• Five days prior to due date reach out to billing department at the customer’s company to give a friendly reminder and check in on the status of the payment. 
  • On the day the payment is due reach out again if the payment hasn’t been received. 

***A note on Renewals: The above process will be the same for renewals except for the transition stage. Either a Sales Rep or the Collections point person needs to track when an account is approaching a renewal date. A process then needs to be put in place to decide who will contact the customer prior to a renewal contract being sent to check whether there is an opportunity for account expansion. 


Daily cash report is a golden idea. We recommend the Collections point person email a daily cash report to the management team. This report should include the day’s cash balance, an itemized accounting of current A/R and A/P, and sources/amounts of any cash credits or debits. We believe a daily cash report keeps your company’s cash balance at the forefront of your minds, encourages transparency and accountability, and prevents any surprises. 

Monthly A/R KPIs keep your goals in-line. Choose KPIs to judge your A/R management process. We recommend tracking Days Sales Outstanding (DSO) and a historical comparison of billings versus collections (# and $) in a month.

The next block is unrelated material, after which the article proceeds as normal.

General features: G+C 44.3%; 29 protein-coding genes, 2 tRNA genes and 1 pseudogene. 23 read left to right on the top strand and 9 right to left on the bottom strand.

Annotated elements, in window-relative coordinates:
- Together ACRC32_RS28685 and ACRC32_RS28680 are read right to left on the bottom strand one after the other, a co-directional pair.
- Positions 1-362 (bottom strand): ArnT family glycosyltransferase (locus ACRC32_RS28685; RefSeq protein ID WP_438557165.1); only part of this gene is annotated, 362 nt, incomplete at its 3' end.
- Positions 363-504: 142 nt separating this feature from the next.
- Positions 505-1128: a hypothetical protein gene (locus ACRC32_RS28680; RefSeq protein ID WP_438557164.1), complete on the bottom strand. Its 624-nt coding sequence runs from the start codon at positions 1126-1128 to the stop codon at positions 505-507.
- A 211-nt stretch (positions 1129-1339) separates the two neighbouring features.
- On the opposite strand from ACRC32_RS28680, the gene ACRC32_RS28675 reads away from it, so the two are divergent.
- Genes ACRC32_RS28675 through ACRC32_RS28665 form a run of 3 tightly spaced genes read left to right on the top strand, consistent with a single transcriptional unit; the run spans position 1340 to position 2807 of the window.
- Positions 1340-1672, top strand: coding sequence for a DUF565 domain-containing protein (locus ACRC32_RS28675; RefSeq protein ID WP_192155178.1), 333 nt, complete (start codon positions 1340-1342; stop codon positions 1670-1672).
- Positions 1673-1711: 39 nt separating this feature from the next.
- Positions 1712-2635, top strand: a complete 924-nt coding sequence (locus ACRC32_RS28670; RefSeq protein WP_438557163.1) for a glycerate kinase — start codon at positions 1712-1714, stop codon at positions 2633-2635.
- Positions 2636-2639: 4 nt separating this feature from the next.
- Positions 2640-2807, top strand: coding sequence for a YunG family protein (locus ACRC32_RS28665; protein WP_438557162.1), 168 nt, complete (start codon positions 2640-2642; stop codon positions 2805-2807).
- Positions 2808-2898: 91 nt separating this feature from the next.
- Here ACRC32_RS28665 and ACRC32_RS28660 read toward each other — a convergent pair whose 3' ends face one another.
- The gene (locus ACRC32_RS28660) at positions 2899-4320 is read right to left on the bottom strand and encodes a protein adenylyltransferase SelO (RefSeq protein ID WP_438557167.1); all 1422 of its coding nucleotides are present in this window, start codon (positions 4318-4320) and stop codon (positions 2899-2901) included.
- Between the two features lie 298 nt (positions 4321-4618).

The A/R process you first set can always be improved. Over time, use the monthly KPIs to identify where improvements can be made and where changes need to happen. Some questions to consider when going over your current process: 

  • What is driving your expanding A/R line? 
  • Do you need to drive the A/R down? 
  • Are you acquiring customers you shouldn’t? 
  • Is there a particular segment causing issues? 
  • Are your customers happy? 

Potential Improvements to Billing and A/R Cycle: 

Shorten cycle timeUse recurring credit card or direct deposit payments if appropriateTrack product delivery and shorten delivery cycle. Deliver faster; get paid faster 

Eliminate mistakes by finding out where your cycle is slowing down. Ask yourself is your current model has room for improvement. Below are some questions that will help you determine if you have room for improvement.  

  • Is transition happening in a prompt and effective manner? 
  • Are invoices being sent quickly? 
  • Are they being sent to the correct person for the correct amount? 

Improve business model is the last phase. You know what needs to improve at this point or you at least have an idea. Drop mistakes that upset clients. Delayed bill payments are the last time you need.  This is the first step in driving adoption and keeping clients happy.  

For More Information About Our Plays:  

For detailed information about our playbook and insights from our team contact us at Our goal is to help your business come out on top - let us help get you there. 

About GST:  

GST was founded in 2011 by Isaac Shi & Dougal Cameron. They are a Houston based global software company that supplies critical growth and R&D services to Technology and Tech-Enabled Businesses. The GST Team has a proven record of stepping into complex technical and operational environments to improve profitability, optimize cost structures and support strategic growth all within a tight timeline and limited budget. For more information please visit